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Pennsylvania's 5th Congressional District elections, 2014

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Pennsylvania's 5th Congressional District

General Election Date
November 4, 2014

Primary Date
May 20, 2014

November 4 Election Winner:
Glenn Thompson Republican Party
Incumbent prior to election:
Glenn Thompson Republican Party
Glenn Thompson.jpg

Race Ratings
Cook Political Report: Solid Republican[1]

Sabato's Crystal Ball: Safe R[2]


Pennsylvania U.S. House Elections
District 1District 2District 3District 4District 5District 6District 7District 8District 9District 10District 11District 12District 13District 14District 15District 16District 17District 18

2014 U.S. Senate Elections

Flag of Pennsylvania.png
The 5th Congressional District of Pennsylvania held an election for the U.S. House of Representatives on November 4, 2014. Incumbent Glenn Thompson, who ran unopposed in the Republican primary, defeated Democratic challenger Kerith Strano Taylor in the general election. Taylor defeated Thomas Edward Tarantella in the Democratic primary. The race was rated a "Safe Republican" contest by Rothenberg Political Report/Roll Call.[3]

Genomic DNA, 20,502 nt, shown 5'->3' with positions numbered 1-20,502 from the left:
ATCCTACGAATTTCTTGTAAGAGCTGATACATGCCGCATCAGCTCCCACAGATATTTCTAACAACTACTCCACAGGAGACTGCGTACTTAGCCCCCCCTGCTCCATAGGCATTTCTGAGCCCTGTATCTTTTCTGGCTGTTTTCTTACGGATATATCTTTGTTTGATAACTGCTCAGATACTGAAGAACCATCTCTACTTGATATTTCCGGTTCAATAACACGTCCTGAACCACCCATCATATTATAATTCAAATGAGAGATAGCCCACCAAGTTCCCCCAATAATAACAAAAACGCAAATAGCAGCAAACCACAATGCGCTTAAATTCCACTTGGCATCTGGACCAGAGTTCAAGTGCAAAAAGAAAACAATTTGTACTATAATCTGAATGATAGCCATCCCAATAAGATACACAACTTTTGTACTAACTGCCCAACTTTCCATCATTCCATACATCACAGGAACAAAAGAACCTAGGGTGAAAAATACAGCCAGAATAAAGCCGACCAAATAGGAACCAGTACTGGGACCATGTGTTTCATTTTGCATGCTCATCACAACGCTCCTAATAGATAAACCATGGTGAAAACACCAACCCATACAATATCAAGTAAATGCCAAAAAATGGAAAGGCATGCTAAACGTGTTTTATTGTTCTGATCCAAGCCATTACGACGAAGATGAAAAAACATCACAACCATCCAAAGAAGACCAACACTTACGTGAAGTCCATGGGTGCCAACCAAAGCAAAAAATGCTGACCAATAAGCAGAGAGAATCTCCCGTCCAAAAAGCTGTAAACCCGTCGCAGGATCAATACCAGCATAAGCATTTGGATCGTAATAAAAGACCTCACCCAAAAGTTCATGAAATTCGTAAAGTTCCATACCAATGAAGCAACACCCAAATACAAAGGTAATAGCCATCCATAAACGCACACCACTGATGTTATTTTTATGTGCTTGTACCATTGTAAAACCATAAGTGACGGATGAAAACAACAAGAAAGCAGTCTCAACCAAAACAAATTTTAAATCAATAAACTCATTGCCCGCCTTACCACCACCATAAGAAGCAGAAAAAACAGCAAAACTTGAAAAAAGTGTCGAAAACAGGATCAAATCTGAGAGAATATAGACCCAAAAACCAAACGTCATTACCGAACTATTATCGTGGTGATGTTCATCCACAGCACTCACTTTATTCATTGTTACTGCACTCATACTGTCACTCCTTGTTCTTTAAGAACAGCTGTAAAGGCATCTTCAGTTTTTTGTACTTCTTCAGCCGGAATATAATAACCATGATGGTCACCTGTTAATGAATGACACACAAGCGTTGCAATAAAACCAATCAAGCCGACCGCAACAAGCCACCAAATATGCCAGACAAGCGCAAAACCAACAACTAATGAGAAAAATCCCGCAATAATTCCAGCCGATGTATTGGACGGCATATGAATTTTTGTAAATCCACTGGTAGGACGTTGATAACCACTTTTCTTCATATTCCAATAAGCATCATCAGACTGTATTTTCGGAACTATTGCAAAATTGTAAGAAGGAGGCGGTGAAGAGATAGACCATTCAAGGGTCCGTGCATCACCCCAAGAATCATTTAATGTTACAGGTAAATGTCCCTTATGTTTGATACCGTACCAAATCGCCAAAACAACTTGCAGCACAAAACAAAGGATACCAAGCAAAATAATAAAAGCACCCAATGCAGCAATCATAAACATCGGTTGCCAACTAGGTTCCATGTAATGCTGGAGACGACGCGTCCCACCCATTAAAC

Candidate Filing Deadline Primary Election General Election
March 11, 2014
May 20, 2014
November 4, 2014

Primary: Pennsylvania is one of 12 states to use a strictly closed primary process. Voters are required to register with a political party to vote in the primary election.[4][5][6]

Voter registration: To vote in the primary, voters had to register by April 20, 2014. For the general election, the voter registration deadline was October 6, 2014 (at least 30 days prior to election).[7]

See also: Pennsylvania elections, 2014

Incumbent: Heading into the election the incumbent was Glenn Thompson (R), who was first elected in 2008.

Pennsylvania's 5th Congressional District is located in the north central portion of Pennsylvania and includes Erie, Warren, Venango, Clarion, Forest, McKean, Jefferson, Clearfield, Cameron, Potter, Clinton, Huntingdom and Centre counties. The 5th District is the largest congressional district in the state.[8]

Candidates

General election candidates


May 20, 2014, primary results

Republican Party Republican Primary

Democratic Party Democratic Primary

Did not run


Election results

General election

U.S. House, Pennsylvania District 5 General Election, 2014
Party Candidate Vote % Votes
     Republican Green check mark transparent.pngGlenn Thompson Incumbent 63.6% 115,018
     Democratic Kerith Strano Taylor 36.4% 65,839
Total Votes 180,857
Source: Pennsylvania Department of State

Democratic primary

U.S. House, Pennsylvania District 5 Democratic Primary, 2014
Candidate Vote % Votes
Green check mark transparent.pngKerith Strano Taylor 54.5% 18,018